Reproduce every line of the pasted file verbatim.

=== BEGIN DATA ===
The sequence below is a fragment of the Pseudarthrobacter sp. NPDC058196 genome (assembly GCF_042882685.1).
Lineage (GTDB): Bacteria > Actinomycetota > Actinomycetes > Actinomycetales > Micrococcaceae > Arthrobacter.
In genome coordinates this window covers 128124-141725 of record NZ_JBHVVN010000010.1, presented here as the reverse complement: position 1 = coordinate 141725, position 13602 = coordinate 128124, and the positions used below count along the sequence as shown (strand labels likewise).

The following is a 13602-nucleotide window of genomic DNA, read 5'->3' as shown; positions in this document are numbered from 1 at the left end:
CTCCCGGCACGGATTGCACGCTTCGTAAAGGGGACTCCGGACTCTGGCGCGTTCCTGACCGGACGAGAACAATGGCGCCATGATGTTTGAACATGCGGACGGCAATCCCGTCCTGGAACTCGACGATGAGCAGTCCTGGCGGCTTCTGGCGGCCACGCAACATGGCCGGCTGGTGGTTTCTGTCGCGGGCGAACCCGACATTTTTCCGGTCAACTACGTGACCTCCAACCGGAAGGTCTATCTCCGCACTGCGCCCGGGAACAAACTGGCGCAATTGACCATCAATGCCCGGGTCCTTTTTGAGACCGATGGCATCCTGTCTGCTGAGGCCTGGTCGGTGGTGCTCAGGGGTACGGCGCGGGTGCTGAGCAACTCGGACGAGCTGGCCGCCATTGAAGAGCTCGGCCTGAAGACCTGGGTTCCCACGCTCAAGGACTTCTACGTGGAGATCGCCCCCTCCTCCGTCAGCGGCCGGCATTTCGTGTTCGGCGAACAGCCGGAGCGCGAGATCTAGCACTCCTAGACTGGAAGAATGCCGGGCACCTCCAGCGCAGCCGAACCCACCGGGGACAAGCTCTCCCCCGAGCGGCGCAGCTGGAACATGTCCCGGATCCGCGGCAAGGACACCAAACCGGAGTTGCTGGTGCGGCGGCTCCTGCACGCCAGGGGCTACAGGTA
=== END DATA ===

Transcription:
The sequence below is a fragment of the Pseudarthrobacter sp. NPDC058196 genome (assembly GCF_042882685.1).
Lineage (GTDB): Bacteria > Actinomycetota > Actinomycetes > Actinomycetales > Micrococcaceae > Arthrobacter.
In genome coordinates this window covers 128124-141725 of record NZ_JBHVVN010000010.1, presented here as the reverse complement: position 1 = coordinate 141725, position 13602 = coordinate 128124, and the positions used below count along the sequence as shown (strand labels likewise).

The following is a 13602-nucleotide window of genomic DNA, read 5'->3' as shown; positions in this document are numbered from 1 at the left end:
CTCCCGGCACGGATTGCACGCTTCGTAAAGGGGACTCCGGACTCTGGCGCGTTCCTGACCGGACGAGAACAATGGCGCCATGATGTTTGAACATGCGGACGGCAATCCCGTCCTGGAACTCGACGATGAGCAGTCCTGGCGGCTTCTGGCGGCCACGCAACATGGCCGGCTGGTGGTTTCTGTCGCGGGCGAACCCGACATTTTTCCGGTCAACTACGTGACCTCCAACCGGAAGGTCTATCTCCGCACTGCGCCCGGGAACAAACTGGCGCAATTGACCATCAATGCCCGGGTCCTTTTTGAGACCGATGGCATCCTGTCTGCTGAGGCCTGGTCGGTGGTGCTCAGGGGTACGGCGCGGGTGCTGAGCAACTCGGACGAGCTGGCCGCCATTGAAGAGCTCGGCCTGAAGACCTGGGTTCCCACGCTCAAGGACTTCTACGTGGAGATCGCCCCCTCCTCCGTCAGCGGCCGGCATTTCGTGTTCGGCGAACAGCCGGAGCGCGAGATCTAGCACTCCTAGACTGGAAGAATGCCGGGCACCTCCAGCGCAGCCGAACCCACCGGGGACAAGCTCTCCCCCGAGCGGCGCAGCTGGAACATGTCCCGGATCCGCGGCAAGGACACCAAACCGGAGTTGCTGGTGCGGCGGCTCCTGCACGCCAGGGGCTACAGGTA